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The density and duration of pneumococcal carriage are considered to affect the likelihood of transmission and invasive disease. Because of its importance in both spreading and causing disease, carriage has been suggested as an endpoint in future vaccine studies. Culture is the current gold standard for detection, but may not be sensitive enough to detect changes at low density. Healthy adult volunteers received an intranasal inoculation of Streptococcus pneumoniae serotype 6B. Pneumococcal density in nasal washes collected at six time-points post-inoculation was determined by culture and quantitative PCR (qPCR). Natural pneumococcal carriers detected at initial screening were followed in parallel. In 331 nasal washes from 79 volunteers, the sensitivity and specificity of pneumococcal detection by qPCR, as compared with culture, were 92.3% and 75.9%. The estimation of pneumococcal density by culture and qPCR was highly correlated (rs  = 0.73, p <0.0001), although qPCR had a lower detection limit. Pneumococcal density fluctuated within a carriage episode, and occasionally fell below the detection limit of both methods. The duration of carriage episodes was underestimated when only one method was used. Similar fluctuations in density were observed in natural carriers. Pneumococcal carriage is a dynamic event. Culture and qPCR are complementary for surveying the density and duration of pneumococcal carriage episodes.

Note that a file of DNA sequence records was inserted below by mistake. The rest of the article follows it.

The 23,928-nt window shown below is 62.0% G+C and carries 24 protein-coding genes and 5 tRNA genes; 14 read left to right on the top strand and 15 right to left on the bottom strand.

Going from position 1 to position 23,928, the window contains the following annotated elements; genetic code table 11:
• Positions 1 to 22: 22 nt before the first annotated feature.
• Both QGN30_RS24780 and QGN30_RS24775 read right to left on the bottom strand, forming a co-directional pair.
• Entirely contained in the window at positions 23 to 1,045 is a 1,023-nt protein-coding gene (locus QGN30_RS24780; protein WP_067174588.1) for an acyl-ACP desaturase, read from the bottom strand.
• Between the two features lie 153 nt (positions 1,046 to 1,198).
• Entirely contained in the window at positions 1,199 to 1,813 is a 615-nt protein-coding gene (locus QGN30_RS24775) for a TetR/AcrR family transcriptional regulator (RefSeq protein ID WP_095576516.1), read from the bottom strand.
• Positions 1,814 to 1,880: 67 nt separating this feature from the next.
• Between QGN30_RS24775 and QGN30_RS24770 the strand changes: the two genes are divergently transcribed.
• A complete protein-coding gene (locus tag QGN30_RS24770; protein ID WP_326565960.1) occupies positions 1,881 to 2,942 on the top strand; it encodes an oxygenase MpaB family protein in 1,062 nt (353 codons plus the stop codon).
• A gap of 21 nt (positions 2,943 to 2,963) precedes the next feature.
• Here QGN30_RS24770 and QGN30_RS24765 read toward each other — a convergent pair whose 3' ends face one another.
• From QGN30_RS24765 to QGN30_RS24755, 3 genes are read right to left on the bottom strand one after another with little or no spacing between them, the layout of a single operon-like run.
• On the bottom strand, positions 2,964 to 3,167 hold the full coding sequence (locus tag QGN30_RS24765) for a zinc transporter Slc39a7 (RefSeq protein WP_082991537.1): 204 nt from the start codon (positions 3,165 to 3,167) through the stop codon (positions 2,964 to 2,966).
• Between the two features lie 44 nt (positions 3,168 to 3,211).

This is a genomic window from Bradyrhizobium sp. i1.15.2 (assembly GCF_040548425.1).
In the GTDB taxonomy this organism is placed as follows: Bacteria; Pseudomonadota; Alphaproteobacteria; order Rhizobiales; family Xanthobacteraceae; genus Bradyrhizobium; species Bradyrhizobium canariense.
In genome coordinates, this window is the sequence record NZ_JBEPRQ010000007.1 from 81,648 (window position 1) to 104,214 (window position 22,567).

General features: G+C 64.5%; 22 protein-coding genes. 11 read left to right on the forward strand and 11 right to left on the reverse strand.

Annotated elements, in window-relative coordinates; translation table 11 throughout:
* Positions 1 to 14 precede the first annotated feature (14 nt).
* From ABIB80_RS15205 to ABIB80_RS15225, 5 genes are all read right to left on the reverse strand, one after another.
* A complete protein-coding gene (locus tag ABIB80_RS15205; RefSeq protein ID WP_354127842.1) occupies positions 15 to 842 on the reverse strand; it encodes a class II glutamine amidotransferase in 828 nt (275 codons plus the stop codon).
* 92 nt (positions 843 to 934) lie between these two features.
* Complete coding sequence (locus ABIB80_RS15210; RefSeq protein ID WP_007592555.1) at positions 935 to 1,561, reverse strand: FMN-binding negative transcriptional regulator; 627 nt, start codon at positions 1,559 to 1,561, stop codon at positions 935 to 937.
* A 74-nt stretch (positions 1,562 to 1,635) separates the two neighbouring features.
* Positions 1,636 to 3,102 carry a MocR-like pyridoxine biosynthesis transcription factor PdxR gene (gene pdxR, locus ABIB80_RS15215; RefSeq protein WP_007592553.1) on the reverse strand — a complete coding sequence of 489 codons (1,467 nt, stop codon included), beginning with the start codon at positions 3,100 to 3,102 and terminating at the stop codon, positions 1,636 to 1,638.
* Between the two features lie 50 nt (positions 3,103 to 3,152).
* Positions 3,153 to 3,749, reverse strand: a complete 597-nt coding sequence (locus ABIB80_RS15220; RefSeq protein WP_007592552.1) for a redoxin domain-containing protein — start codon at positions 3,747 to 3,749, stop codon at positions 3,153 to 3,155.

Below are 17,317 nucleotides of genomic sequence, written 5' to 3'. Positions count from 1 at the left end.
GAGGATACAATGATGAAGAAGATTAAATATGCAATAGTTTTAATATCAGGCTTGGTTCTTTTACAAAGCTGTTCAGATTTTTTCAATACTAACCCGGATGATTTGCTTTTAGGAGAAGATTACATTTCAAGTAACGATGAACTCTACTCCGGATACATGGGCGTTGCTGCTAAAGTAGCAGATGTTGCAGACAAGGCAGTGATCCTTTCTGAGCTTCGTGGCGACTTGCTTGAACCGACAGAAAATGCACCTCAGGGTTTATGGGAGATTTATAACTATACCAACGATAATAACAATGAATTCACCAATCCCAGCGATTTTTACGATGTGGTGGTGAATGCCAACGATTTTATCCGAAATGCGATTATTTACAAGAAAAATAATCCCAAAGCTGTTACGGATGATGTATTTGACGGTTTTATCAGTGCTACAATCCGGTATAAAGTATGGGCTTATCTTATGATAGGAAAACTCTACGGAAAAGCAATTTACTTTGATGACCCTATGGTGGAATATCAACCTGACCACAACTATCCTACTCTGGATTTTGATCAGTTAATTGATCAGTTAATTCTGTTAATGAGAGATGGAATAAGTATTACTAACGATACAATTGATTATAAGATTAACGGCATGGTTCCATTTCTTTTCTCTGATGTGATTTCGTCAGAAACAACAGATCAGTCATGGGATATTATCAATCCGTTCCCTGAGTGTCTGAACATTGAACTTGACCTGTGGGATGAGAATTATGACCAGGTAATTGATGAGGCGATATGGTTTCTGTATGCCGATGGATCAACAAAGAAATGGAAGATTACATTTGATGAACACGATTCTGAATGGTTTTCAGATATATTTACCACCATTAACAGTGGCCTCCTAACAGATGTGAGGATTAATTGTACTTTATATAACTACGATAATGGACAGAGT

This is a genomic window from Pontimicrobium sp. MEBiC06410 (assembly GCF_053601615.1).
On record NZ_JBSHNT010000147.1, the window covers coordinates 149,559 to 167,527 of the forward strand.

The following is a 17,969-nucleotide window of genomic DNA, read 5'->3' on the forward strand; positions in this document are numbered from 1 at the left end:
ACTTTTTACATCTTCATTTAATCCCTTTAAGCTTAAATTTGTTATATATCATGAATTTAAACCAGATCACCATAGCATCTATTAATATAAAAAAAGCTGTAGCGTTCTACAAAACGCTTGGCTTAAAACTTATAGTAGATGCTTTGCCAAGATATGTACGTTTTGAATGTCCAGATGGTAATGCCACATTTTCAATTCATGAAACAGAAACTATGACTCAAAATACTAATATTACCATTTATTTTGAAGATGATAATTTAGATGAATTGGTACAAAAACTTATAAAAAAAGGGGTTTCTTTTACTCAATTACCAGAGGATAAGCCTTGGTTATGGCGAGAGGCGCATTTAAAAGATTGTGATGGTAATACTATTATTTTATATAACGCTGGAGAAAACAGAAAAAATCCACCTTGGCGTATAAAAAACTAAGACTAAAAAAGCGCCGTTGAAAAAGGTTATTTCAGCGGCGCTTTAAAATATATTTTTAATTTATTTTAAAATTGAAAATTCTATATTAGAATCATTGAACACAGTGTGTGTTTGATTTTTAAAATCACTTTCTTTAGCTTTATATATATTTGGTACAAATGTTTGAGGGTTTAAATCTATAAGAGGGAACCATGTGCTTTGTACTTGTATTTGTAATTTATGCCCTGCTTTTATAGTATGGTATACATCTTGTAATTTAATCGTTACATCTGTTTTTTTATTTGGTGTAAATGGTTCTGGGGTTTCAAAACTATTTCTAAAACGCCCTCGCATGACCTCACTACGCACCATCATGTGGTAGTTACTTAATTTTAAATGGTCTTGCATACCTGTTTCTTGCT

Original publication




Journal article


Clin Microbiol Infect

Publication Date





O1145 - O1151


Carriage, Streptococcus pneumoniae, culture, density, qPCR, Adolescent, Adult, Bacterial Load, Bacteriological Techniques, Carrier State, Female, Healthy Volunteers, Humans, Male, Middle Aged, Nasal Mucosa, Real-Time Polymerase Chain Reaction, Streptococcal Infections, Streptococcus pneumoniae, Time Factors, Young Adult